The distance to the centre was calculated along the road network based on the Digiroad database with ArcMap 10.1. The calculation of the model was created with statistical program R. The results of the calculations are approximate because due to data sources the analysis focuses on the average household´s living parameters as regards the house size, house prices, household disposable incomes and commuting distances. However, the methodology still provides estimates for the inter-regional differences in housing and commuting costs, as well as their impact on the household’s disposable income, and, ultimately, concretely information about the potential spread effects of the centre from the rural view.

4.2. Estimation of the Housing and Commuting Costs with Non-Parametric Local Polynomial Regression Model

The sum of the housing and commuting costs in working regions is analyzed using the local polynomial models. These models are used to estimate the curves that describe the dependence of housing and commuting costs respect to distance from the centre. By comparing the estimated curves of these models, we can test first and second hypotheses. The used method belongs to the family of nonparametric methods, whose objective is to relax assumptions on the form of a regression function and to allow data search for a suitable function that describes the data well. Reference [38] argued that this explanatory character is the best benefit of nonparametric modelling as it does not need any presumptions about the function, according to which the model is reconciled. Compared with linear or exponential regression methods, local polynomial models ignore the strict assumptions regarding to statistical independence of the errors, homoscedasticity and normality of the error distribution. Small data sets, as in this study (see Table 1), increase the likelihood of these assumptions to be violated and if these assumptions are violated, the regression results about the housing and commuting costs may be seriously biased or misleading.

In addition, the method's flexibility makes it ideal for the modelling of complex phenomena, especially in cases where the theoretical model or distribution does not exist like in our case (ibid.). The aim of the local polynomial models is to approximate locally the dependent variable (housing and commuting cost) with different polynomials by independent variable (distance to the centre). The results are presented visually because unlike parametric models the model does not estimate stationary regression coefficients. Thus, the method can sometimes be described as “non-stationary” as the estimated curve can reveal locally changing associations. The method is also suitable for small data sets [38] .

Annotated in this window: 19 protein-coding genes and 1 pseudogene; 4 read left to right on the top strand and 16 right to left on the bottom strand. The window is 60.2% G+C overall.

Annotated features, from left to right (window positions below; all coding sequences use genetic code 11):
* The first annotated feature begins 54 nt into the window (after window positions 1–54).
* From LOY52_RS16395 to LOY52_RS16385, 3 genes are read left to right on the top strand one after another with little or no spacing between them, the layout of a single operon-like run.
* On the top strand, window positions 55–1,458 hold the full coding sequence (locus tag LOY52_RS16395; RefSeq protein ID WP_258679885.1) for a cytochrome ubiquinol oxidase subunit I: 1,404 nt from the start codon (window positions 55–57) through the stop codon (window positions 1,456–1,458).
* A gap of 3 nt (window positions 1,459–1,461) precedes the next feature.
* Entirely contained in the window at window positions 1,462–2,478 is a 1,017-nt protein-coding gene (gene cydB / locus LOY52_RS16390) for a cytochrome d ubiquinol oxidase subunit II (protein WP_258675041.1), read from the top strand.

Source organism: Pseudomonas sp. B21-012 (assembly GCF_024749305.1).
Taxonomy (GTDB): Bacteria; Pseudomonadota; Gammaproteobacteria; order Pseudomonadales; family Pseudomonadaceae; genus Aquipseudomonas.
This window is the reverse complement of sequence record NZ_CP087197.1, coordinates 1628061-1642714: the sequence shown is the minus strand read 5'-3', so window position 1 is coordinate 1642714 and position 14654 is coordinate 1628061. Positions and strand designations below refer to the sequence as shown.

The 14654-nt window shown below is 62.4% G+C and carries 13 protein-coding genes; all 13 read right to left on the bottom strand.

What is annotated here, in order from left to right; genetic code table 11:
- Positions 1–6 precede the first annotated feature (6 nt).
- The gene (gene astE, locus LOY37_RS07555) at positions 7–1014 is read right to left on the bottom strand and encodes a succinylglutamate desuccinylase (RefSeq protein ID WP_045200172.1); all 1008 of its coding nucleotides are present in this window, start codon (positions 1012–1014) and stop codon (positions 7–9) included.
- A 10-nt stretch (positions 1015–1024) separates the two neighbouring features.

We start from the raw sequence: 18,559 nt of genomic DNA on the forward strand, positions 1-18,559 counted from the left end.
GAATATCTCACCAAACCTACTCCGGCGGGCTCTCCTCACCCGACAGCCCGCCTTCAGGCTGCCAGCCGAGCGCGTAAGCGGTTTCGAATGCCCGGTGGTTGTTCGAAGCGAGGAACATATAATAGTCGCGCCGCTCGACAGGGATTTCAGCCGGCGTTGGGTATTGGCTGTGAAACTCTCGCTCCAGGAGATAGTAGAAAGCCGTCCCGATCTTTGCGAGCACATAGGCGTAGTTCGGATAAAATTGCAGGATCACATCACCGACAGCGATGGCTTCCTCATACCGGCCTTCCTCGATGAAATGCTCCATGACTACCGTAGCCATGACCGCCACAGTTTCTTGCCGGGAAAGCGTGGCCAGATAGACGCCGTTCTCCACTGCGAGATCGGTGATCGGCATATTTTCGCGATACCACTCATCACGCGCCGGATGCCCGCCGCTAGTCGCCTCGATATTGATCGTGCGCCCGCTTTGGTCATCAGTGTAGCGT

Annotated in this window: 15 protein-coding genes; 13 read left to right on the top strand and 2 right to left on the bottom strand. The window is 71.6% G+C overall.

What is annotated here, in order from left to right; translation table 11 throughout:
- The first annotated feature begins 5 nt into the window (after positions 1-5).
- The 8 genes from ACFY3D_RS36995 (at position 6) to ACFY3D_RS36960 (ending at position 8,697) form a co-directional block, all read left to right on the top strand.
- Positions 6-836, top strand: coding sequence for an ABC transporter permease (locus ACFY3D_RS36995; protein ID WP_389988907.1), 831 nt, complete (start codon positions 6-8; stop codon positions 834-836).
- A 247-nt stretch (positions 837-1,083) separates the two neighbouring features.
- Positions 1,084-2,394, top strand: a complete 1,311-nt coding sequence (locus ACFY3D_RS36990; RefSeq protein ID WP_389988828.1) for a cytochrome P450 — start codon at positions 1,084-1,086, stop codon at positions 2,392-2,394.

More precisely, the used local polynomial regression of (housing and commuting costs) on (distance from centre) can be written as


weighting the observations in relation to their proximity to the focal value. Here, we use a common weight function named tricube function:


where. The is the half-width of a window enclosing the observations in the local regression.

Typically, the is adjusted so that each local regression includes a fixed proportion s of the data. Therefore, is called the span of the local-regression smoother. The larger the span is, the smoother the result, and, conversely, the larger the order of the local regressions is, the more flexible the smooth. In this weighting function the observations which are further located than bandwidth, get a weighting value 0. This means that they do not have an impact on local estimation at point. We used the closest neighborhood estimation for models because it was suitable for sparse data [39] . The model was estimated with and its base stats library.